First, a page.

Is There a Psychological Component to Recovery From Hip Replacement?
If you have an older family member, a hip fracture (broken hip) is one of the most dreaded injuries. Not only is there the physical concern of a broken bone and subsequent surgery, but also the well-studied and documented increased risk of death that goes along with it. However, hip replacement surgery is not an overly risky procedure in and of itself for most and it certainly isn’t a death sentence.
With that said, hip replacement is still major surgery that comes with all its inherent risks along with specific risks of the procedure itself. These, of course, will be discussed during consultation prior to surgery. As we age, our general health may also begin to deteriorate and any surgery that requires hospitalization and immobilization becomes that much riskier.
However, in the hands of a qualified and experienced orthopedic surgeon such as those at Premier Orthopaedic, the risks of hip replacement surgery have never been lower, and the results have never been better.
So, Why Are We Told the Risk Is So High?
The greatest non-surgical risk after a hip replacement revolves around the connection between the physical and psychological components of a hip fracture. Of course, there is the pain and recovery period, but the psychological effects can be significant. And patients may suffer in silence. As a result of hip fractures and potential temporary or permanent disability, older patients may be more dependent on their spouses, children or caretakers. Some may need to be transferred to a care facility. Most typically are not able to interact socially the way they would want, at least temporarily, making it harder to feel “normal.”
So, Is There a Psychological Component to Recovery?
The short answer is yes, there is a psychological component to recovery after a hip replacement surgery and it revolves around a willingness and desire to get better. Bear in mind, that many patients can achieve a level of mobility close to their prior abilities. If they have been suffering from hip related issues for a long time, they may even be more able after a hip replacement. However, the process to get there requires motivation and dedication.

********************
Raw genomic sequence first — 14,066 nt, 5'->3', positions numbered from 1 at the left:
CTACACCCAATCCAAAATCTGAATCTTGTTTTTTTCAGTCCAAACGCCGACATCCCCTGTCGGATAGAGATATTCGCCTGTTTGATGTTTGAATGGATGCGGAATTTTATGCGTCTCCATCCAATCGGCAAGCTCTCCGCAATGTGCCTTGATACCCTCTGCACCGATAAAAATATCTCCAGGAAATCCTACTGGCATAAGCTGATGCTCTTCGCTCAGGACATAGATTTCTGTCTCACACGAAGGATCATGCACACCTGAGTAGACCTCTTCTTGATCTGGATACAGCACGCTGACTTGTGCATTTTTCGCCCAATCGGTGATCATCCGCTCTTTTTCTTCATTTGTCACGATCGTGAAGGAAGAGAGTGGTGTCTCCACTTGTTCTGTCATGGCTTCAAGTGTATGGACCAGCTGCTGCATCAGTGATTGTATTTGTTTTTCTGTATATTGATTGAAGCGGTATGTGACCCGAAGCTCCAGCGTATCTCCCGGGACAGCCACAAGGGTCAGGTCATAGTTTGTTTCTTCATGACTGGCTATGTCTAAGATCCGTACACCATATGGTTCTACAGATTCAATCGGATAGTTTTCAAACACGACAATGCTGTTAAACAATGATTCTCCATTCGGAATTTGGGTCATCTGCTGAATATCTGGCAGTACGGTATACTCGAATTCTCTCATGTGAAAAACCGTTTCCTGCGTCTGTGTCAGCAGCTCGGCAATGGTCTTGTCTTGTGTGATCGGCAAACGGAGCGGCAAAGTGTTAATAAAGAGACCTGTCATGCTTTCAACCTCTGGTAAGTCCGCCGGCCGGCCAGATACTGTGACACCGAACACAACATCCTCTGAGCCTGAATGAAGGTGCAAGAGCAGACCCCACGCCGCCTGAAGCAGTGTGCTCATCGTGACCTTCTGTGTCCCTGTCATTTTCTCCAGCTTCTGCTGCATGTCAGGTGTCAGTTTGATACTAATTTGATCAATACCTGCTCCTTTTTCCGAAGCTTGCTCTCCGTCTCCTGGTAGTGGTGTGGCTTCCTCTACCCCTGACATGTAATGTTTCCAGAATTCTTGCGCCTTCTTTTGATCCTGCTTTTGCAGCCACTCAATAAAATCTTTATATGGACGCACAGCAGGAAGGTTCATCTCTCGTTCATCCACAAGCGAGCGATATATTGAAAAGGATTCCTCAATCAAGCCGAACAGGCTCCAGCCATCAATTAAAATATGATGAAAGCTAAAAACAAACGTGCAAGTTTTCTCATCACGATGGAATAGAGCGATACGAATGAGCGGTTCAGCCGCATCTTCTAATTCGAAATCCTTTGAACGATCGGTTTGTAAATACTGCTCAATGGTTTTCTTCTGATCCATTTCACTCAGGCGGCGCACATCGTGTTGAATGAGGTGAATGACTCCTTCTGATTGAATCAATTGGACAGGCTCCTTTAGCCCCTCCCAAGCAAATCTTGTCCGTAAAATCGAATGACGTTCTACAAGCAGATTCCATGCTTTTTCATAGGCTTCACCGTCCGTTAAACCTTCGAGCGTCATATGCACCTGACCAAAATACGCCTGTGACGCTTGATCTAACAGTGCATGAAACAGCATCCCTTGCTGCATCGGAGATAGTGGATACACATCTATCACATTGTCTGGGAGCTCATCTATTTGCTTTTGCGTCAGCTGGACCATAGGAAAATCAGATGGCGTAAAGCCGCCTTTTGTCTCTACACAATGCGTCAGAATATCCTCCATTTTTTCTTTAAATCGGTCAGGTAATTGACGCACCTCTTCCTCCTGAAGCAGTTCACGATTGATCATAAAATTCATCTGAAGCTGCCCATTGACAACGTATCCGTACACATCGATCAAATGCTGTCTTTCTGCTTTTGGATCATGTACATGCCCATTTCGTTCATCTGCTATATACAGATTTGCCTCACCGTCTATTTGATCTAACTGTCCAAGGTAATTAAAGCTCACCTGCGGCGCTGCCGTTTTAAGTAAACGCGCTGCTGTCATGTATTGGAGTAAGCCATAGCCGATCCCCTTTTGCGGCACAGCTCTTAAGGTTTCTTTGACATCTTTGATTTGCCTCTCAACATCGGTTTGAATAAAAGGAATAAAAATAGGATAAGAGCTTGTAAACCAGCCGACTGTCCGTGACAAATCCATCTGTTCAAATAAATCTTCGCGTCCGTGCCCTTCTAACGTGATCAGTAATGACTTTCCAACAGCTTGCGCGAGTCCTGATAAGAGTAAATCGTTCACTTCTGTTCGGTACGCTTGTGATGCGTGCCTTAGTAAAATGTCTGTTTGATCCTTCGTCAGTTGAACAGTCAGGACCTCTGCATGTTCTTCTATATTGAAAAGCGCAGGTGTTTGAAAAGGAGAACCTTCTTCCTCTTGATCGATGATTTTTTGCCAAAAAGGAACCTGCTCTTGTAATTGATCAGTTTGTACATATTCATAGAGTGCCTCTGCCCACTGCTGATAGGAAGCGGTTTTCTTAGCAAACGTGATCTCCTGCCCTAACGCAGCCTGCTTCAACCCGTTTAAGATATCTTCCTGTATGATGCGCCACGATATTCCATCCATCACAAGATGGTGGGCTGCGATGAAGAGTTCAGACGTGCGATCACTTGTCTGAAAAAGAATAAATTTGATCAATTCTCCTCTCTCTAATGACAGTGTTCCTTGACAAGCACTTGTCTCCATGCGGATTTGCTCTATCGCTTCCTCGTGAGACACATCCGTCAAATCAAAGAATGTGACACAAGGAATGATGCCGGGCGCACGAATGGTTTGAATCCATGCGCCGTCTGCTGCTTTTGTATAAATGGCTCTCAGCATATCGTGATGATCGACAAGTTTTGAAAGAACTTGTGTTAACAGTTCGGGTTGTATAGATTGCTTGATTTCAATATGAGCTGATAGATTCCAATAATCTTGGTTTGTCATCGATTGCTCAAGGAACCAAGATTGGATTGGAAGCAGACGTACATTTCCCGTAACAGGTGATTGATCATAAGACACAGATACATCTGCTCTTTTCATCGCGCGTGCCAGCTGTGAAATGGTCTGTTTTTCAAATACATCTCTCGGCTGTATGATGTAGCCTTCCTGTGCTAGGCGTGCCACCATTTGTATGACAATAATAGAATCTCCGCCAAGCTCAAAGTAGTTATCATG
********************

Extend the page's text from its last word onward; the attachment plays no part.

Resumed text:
Immediately after surgery, patients will need to participate in comprehensive physical therapy to improve the function of their hip. Strengthening exercises are important to regain full range of motion and improve mobility and stability. Nutrition is also an important component of recovery. Protein, for example, helps speed the healing process and improves muscle mass. Proper vitamin and mineral levels such as vitamin D and calcium are critical to maintaining healthy bone mass. Patients should also re-dedicate themselves to losing weight.
But the Patient Needs Motivation
Older patients can often succumb to the anxiety and even depression that accompanies a major injury later in life. They may feel an impending sense of the end of their lives, despite objectively having many good years ahead. This is made all the harder if they are living alone or do not have support in the immediate vicinity. As such, developing that support system is a very important part of the recovery process. We encourage family and friends of those who have suffered a fractured hip to create a comprehensive support team for the several weeks after surgery and ideally, even beyond. This may include:
- An open line of communication with your orthopedic surgeon, physical therapist and primary care physician to address potential concerns more quickly.
- A dedication to providing the patient with a well-balanced diet, rich in the vitamins and minerals needed to recover and maintain proper weight.
- Visits to the patient, if possible, and certainly frequent communication to ensure the patient is on track and stays motivated with their recovery.
- Someone to motivate the patient to perform their daily exercise between physical therapy visits. This person can participate themselves to improve their own health.
- A mental health professional, especially in cases where the patient’s abilities have been compromised or their recovery is slower than expected.
Ultimately, through a combination of technology, surgical technique and addressing many psychosocial aspects of recovery, hip replacement surgery in the elderly should not be considered the beginning of the end. Rather, with proper support and a dedication to recovery and health, patients can live a long and healthy life, often with their prior abilities intact.